• And, most importantly, there was the triumphant return of junior feature back Jarred Jones, who amassed 208 yards and one TD (while also contributing two long kickoff returns, one for a score).
The end result was a victory that clinched a berth in the upcoming District 1-AAAA Tournament for the Rams, who have won five straight since their lone loss to league champ Pottsgrove.
“We know we can throw the ball,” said Carter, a 5-7, 170-pounder. “But tonight we showed how effectively we can run the ball, too.”
The Rams made a concerted effort to run it from the get-go, opening the game with 13 straight rushing attempts.
And their offensive line of Michael Gilmore, Zach Dorsey, Montana O’Daneill, Josh Boyer and Justin Meals (along with tight ends Zameer McDowell and R.J. Sheldon) was more than up to the challenge.
“Our O-Line did a great job tonight,” Lundi said. “They always do a good job, but tonight the holes were wide open.”
The Rams’ multi-faced backs took full advantage of that.
First, Jones — seeing his first action since breaking his wrist against Pope John Paul II in Week Three — ripped off a 33-yard TD to tie the game at 7-7.
Then Lundi, who many times is used as a battering ram between the tackles, showed he can also be a home-run hitter by rumbling 71 yards to put the Rams up to stay at 13-7 with 5:44 let in the first quarter.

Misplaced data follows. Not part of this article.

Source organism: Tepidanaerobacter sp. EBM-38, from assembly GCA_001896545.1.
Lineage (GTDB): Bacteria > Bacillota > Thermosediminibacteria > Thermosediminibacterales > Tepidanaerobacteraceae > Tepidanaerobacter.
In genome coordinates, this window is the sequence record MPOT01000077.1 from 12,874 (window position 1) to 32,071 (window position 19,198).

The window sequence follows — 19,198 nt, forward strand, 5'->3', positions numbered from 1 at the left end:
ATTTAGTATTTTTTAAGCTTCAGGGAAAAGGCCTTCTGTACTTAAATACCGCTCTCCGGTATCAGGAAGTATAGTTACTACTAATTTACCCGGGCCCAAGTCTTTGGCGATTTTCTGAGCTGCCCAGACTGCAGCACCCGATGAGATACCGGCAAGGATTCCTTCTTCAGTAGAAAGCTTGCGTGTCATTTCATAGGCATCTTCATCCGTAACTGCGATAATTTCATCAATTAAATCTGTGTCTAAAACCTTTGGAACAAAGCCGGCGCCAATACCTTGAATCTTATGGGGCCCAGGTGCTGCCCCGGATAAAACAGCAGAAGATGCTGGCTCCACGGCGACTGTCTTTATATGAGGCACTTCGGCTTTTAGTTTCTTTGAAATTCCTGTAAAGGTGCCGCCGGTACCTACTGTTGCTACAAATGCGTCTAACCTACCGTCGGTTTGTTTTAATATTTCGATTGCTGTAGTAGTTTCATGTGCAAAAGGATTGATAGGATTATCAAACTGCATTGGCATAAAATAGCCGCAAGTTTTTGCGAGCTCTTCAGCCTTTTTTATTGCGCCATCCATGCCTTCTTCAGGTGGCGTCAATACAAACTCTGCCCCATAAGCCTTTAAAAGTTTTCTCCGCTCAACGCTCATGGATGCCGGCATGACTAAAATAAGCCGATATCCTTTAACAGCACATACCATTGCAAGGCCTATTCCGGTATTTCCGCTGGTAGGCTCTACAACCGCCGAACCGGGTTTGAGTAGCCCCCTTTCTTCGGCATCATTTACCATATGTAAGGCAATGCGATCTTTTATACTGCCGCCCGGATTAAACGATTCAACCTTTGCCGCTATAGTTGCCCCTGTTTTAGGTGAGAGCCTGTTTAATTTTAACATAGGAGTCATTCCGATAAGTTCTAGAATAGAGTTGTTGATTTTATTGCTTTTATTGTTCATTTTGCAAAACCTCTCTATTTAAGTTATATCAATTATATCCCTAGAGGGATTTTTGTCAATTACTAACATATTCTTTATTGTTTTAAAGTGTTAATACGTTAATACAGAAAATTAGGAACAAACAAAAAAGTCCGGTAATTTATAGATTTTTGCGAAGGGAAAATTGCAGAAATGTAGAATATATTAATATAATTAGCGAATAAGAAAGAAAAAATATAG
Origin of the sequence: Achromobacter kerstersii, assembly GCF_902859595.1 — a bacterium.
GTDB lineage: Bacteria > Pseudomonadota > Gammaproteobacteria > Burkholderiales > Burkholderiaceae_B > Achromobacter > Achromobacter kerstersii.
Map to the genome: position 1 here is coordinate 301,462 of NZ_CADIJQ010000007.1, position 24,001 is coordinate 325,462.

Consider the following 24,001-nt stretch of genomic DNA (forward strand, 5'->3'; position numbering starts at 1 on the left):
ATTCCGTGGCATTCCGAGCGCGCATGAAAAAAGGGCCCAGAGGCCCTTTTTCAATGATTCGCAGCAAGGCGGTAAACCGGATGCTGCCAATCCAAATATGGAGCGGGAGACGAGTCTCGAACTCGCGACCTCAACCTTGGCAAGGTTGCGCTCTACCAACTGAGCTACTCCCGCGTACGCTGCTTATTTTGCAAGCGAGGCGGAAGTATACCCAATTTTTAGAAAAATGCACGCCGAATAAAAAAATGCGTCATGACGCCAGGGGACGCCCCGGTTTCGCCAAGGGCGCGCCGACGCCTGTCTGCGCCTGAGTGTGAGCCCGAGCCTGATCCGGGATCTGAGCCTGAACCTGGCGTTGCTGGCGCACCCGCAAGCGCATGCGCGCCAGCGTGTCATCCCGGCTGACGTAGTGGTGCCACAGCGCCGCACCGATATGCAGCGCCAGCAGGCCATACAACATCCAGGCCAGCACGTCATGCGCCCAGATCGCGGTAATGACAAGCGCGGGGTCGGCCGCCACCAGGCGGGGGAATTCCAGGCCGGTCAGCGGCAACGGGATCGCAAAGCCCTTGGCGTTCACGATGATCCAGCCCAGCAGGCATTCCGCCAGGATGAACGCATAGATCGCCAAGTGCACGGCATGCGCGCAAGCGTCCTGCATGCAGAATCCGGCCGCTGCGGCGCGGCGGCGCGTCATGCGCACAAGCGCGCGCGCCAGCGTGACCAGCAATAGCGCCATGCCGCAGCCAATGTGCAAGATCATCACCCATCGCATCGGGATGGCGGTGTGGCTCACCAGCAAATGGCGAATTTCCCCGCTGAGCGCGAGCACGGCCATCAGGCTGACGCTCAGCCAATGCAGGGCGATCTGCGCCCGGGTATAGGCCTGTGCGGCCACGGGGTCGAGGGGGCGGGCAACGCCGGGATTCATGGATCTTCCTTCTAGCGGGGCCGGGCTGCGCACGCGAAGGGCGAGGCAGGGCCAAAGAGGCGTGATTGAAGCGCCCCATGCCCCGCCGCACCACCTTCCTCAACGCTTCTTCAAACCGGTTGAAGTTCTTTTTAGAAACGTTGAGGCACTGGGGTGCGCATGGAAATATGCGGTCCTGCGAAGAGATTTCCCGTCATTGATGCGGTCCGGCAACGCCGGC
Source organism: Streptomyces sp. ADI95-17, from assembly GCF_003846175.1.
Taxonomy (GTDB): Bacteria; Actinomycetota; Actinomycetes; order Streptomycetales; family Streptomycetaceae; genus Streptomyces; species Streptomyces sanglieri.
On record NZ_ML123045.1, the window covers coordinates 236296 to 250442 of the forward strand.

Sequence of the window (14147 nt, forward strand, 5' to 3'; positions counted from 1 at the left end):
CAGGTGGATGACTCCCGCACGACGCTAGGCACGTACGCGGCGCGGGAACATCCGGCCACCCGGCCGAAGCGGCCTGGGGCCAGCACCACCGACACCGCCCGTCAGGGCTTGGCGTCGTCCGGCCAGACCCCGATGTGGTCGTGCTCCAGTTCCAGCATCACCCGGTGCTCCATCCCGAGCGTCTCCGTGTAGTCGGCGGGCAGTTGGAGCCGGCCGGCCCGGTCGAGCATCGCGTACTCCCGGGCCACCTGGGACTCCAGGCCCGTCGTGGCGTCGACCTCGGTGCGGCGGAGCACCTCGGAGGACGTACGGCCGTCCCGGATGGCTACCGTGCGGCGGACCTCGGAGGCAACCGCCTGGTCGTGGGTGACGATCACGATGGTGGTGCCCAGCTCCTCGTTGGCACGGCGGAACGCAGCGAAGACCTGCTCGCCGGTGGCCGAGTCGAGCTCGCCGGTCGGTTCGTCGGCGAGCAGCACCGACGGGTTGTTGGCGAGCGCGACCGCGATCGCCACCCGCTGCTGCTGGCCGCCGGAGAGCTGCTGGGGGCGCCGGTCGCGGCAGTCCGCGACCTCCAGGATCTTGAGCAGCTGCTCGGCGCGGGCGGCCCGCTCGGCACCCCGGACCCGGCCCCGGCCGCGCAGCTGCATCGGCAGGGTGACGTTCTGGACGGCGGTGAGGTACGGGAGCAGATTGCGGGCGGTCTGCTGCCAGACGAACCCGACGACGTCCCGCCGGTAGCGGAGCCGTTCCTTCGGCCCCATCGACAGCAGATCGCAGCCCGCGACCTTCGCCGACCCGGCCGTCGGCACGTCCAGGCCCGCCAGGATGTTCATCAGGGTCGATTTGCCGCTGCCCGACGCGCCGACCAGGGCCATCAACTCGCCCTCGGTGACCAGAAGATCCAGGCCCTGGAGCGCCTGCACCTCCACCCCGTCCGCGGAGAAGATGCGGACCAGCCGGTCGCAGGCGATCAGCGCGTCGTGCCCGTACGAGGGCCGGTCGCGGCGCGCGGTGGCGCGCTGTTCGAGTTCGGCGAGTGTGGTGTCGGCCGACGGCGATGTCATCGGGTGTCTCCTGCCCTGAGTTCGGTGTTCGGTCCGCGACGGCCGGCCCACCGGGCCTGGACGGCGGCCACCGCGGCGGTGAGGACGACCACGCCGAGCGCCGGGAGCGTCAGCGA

Coyne even got into the act, scoring on a 1-yard keeper as Spring-Ford took a 21-7 lead after a quarter.
Carter, who had an inauspicious beginning with a punt-return fumble that set up Perkiomen Valley’s first score, made his presence felt as the game progressed.
He ran 18 yards on a fake punt attempt on a fourth-and-fourth play that set up his own 5-yard TD run out of the Wildcat to make it 28-7 in the second quarter.
“The first half, I was pleased with how we ran the ball,” Spring-Ford coach Chad Brubaker said. “Obviously Jarred brings a combination of things to the table for us. Tate’s real quick. And Yousef, it takes him a little bit to get going, but once he gets in the open field, no one catches him.
“They all have different attributes, and we try to give different looks and get different guys touches.”
Which makes the Rams’ vaunted passing game even more dangerous for opposing defenses.
“When we run the ball like that,” Lundi said, “we take the pressure off Hank.”
“With Jarred back, we felt good tonight,” said Carter. “We just went out and did what we needed to do. We knew we had to run hard, protect the ball and just try to score. Once we get our call, we have to do what we need to do out there.”
Suffice it to say the Rams answered the call against the Vikings (7-2, 7-3), thanks to a big effort from their backfield and line.
“The good thing about our team is that it’s not just one player,” Lundi said. “We have a bunch of guys who work together and contribute every game. One night it could be Jarred. One night it could be Tate. Another night it could be Hank.”
On this night, the Rams controlled the trenches and used a strong infantry to come away with a victory in a battle of two of the PAC-10’s most lethal offensive arsenals.
Spring-Ford, Perkiomen Valley in a gimongous game
By Don Seeley